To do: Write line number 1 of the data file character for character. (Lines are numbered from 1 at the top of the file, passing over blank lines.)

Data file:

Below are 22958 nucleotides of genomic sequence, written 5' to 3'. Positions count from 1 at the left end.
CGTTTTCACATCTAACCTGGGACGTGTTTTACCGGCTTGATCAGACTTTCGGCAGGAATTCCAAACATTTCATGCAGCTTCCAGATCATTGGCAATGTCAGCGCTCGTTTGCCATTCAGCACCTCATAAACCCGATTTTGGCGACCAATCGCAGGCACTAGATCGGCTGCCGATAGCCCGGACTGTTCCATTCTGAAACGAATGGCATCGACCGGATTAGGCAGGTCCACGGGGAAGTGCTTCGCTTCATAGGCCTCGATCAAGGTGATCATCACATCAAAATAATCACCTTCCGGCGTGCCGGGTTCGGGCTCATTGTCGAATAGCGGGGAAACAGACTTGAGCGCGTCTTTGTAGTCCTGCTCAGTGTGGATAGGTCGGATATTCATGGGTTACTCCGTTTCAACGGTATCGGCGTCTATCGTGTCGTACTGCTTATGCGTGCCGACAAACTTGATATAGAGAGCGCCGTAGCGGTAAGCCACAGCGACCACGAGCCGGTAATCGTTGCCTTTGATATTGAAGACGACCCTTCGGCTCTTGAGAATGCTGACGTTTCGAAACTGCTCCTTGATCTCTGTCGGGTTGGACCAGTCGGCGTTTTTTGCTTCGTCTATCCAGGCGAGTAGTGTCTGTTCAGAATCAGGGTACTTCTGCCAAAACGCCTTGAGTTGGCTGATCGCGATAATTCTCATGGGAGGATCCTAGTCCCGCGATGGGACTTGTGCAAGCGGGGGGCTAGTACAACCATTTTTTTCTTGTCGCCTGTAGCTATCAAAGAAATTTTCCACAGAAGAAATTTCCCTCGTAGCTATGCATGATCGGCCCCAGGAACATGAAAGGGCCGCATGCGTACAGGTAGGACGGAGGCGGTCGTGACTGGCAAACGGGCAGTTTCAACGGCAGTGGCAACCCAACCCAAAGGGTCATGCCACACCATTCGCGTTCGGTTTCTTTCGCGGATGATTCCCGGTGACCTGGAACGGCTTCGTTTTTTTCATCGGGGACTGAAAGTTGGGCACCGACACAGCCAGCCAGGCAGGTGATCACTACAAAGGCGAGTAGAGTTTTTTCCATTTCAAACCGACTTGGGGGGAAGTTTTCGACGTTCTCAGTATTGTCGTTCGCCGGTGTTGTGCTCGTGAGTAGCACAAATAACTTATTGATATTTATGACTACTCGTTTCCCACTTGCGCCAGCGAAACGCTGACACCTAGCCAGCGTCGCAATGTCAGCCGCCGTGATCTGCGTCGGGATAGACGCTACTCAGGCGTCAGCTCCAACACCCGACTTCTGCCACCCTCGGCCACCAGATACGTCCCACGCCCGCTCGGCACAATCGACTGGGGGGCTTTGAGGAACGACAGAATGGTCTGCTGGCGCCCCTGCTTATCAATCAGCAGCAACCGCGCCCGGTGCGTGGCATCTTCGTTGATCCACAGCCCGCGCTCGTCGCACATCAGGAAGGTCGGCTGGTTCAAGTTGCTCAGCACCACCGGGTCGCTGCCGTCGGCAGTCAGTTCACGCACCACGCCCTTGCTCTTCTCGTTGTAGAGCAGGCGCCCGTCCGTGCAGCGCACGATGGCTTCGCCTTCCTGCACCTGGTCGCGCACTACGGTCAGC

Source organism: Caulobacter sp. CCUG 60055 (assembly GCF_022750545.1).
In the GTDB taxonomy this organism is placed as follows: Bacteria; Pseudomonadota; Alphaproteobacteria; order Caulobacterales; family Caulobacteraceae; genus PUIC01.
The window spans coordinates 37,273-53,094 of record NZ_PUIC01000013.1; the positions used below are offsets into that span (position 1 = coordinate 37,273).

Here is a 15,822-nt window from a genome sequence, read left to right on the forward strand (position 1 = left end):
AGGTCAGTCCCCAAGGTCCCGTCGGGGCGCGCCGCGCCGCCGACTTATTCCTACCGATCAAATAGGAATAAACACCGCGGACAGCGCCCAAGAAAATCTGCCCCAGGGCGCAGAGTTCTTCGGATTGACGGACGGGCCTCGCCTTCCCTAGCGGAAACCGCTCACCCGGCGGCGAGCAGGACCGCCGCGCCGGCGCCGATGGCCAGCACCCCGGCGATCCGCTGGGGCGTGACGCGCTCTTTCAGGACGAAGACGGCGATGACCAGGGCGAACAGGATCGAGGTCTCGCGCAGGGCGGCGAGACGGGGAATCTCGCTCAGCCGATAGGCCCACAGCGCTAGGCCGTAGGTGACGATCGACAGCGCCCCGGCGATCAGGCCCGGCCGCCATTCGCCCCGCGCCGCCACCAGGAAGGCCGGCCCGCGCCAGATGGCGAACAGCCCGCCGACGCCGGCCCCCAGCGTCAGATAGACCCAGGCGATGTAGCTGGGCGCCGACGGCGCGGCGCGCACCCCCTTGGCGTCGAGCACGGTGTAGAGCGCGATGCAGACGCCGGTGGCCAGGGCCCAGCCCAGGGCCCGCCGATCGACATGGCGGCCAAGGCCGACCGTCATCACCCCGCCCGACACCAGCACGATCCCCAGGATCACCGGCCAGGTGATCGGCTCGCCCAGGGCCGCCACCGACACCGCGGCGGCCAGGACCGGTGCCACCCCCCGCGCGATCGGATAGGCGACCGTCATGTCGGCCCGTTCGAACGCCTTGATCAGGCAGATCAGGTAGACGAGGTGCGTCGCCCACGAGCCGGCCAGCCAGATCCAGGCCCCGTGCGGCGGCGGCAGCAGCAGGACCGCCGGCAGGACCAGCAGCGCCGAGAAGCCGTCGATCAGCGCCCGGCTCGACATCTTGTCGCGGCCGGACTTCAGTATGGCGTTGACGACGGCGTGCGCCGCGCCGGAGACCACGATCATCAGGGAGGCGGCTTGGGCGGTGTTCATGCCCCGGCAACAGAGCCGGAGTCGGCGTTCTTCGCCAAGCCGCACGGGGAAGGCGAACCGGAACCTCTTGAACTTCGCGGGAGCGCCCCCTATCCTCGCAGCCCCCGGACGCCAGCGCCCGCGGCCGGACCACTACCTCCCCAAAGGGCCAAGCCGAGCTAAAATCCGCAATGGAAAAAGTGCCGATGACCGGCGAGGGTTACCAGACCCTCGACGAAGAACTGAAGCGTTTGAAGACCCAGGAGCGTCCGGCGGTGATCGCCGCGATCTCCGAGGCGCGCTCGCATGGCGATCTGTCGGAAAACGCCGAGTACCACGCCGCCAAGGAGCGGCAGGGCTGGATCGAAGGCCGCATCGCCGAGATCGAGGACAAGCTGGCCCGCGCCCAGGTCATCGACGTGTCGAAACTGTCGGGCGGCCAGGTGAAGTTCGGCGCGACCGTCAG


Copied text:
Below are 22958 nucleotides of genomic sequence, written 5' to 3'. Positions count from 1 at the left end.